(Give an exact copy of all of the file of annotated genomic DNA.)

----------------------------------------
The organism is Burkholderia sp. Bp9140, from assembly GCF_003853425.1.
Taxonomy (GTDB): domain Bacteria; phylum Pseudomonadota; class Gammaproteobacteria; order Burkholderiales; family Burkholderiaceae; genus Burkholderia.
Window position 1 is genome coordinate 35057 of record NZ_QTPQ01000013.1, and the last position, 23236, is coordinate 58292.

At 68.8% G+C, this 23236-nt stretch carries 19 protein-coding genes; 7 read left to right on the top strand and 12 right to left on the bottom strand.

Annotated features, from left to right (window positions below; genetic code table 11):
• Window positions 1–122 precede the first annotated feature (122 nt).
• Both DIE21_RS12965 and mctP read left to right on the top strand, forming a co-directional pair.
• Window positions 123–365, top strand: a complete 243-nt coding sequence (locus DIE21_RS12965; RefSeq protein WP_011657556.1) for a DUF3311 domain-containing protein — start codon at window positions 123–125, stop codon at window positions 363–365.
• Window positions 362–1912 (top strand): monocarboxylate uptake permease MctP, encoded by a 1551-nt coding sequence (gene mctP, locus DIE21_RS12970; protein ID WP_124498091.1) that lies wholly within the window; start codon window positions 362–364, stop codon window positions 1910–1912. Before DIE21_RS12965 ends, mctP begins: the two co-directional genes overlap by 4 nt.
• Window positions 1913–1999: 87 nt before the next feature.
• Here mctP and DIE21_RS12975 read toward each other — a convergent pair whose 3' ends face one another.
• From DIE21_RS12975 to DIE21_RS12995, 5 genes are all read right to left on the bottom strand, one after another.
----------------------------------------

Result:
The organism is Burkholderia sp. Bp9140, from assembly GCF_003853425.1.
Taxonomy (GTDB): domain Bacteria; phylum Pseudomonadota; class Gammaproteobacteria; order Burkholderiales; family Burkholderiaceae; genus Burkholderia.
Window position 1 is genome coordinate 35057 of record NZ_QTPQ01000013.1, and the last position, 23236, is coordinate 58292.

At 68.8% G+C, this 23236-nt stretch carries 19 protein-coding genes; 7 read left to right on the top strand and 12 right to left on the bottom strand.

Annotated features, from left to right (window positions below; genetic code table 11):
• Window positions 1–122 precede the first annotated feature (122 nt).
• Both DIE21_RS12965 and mctP read left to right on the top strand, forming a co-directional pair.
• Window positions 123–365, top strand: a complete 243-nt coding sequence (locus DIE21_RS12965; RefSeq protein WP_011657556.1) for a DUF3311 domain-containing protein — start codon at window positions 123–125, stop codon at window positions 363–365.
• Window positions 362–1912 (top strand): monocarboxylate uptake permease MctP, encoded by a 1551-nt coding sequence (gene mctP, locus DIE21_RS12970; protein ID WP_124498091.1) that lies wholly within the window; start codon window positions 362–364, stop codon window positions 1910–1912. Before DIE21_RS12965 ends, mctP begins: the two co-directional genes overlap by 4 nt.
• Window positions 1913–1999: 87 nt before the next feature.
• Here mctP and DIE21_RS12975 read toward each other — a convergent pair whose 3' ends face one another.
• From DIE21_RS12975 to DIE21_RS12995, 5 genes are all read right to left on the bottom strand, one after another.